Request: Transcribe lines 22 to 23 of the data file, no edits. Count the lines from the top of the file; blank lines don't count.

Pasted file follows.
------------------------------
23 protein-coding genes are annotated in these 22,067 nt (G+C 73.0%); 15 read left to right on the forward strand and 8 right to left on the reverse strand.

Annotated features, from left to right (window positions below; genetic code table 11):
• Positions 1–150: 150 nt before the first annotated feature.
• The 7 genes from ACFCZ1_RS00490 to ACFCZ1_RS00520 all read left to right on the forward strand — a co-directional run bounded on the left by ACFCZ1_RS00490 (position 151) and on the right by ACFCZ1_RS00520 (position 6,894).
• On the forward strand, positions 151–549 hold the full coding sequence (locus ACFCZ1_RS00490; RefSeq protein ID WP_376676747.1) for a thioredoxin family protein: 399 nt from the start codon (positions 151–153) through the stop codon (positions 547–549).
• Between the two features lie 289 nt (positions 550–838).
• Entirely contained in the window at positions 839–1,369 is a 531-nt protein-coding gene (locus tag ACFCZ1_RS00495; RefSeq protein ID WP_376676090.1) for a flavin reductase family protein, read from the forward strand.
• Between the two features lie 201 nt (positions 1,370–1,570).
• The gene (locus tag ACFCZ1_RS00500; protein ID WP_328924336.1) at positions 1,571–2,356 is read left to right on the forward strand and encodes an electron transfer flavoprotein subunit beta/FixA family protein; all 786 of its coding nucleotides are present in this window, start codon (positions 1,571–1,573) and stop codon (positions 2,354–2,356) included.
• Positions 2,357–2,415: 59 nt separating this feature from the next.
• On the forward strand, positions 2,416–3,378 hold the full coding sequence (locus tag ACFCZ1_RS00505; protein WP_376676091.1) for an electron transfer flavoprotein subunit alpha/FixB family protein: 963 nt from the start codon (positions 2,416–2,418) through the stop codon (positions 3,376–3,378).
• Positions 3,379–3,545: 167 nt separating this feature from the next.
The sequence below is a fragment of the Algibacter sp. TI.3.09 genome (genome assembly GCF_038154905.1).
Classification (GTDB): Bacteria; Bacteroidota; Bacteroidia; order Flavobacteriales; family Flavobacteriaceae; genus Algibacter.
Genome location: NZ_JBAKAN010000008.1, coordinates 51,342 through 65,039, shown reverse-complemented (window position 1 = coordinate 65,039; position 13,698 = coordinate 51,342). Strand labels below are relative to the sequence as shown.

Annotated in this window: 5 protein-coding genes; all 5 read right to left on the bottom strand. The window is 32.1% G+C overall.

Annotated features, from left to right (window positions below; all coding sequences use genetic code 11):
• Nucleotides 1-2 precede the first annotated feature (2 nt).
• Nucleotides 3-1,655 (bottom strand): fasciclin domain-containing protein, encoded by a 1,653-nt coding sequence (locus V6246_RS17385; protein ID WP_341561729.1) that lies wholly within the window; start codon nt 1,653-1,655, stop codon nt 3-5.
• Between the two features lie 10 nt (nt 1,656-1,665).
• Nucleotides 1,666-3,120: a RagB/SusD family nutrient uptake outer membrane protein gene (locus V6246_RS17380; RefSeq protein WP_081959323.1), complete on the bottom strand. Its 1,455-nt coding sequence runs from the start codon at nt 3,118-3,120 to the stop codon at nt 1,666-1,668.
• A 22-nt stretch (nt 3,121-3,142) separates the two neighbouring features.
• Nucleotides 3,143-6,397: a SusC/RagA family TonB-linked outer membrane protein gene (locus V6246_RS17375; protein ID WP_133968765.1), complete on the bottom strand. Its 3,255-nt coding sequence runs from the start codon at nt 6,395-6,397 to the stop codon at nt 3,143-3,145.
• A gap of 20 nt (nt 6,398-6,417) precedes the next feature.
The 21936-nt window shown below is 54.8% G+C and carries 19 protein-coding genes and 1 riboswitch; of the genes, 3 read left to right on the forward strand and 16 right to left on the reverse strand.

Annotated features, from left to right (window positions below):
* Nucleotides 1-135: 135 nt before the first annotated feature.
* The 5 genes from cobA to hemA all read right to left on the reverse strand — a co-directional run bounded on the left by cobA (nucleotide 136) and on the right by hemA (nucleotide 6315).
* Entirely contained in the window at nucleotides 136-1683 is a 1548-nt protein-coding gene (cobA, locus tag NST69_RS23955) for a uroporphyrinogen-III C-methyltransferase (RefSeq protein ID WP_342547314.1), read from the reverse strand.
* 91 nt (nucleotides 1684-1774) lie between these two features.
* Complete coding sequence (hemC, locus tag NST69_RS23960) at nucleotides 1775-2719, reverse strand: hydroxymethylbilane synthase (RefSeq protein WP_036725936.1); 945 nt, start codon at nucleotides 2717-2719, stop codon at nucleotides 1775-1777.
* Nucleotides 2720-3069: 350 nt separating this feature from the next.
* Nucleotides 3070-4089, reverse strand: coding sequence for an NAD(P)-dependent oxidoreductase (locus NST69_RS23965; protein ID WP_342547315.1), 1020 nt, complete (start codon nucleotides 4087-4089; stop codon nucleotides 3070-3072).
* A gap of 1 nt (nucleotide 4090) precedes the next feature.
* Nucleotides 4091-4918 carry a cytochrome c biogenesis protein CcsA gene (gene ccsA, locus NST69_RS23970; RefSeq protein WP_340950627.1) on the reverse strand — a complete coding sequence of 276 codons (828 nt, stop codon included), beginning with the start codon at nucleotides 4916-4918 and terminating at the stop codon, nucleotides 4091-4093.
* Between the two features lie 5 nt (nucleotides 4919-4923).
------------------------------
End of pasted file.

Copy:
• A 22-nt stretch (nt 3,121-3,142) separates the two neighbouring features.
• Nucleotides 3,143-6,397: a SusC/RagA family TonB-linked outer membrane protein gene (locus V6246_RS17375; protein ID WP_133968765.1), complete on the bottom strand. Its 3,255-nt coding sequence runs from the start codon at nt 6,395-6,397 to the stop codon at nt 3,143-3,145.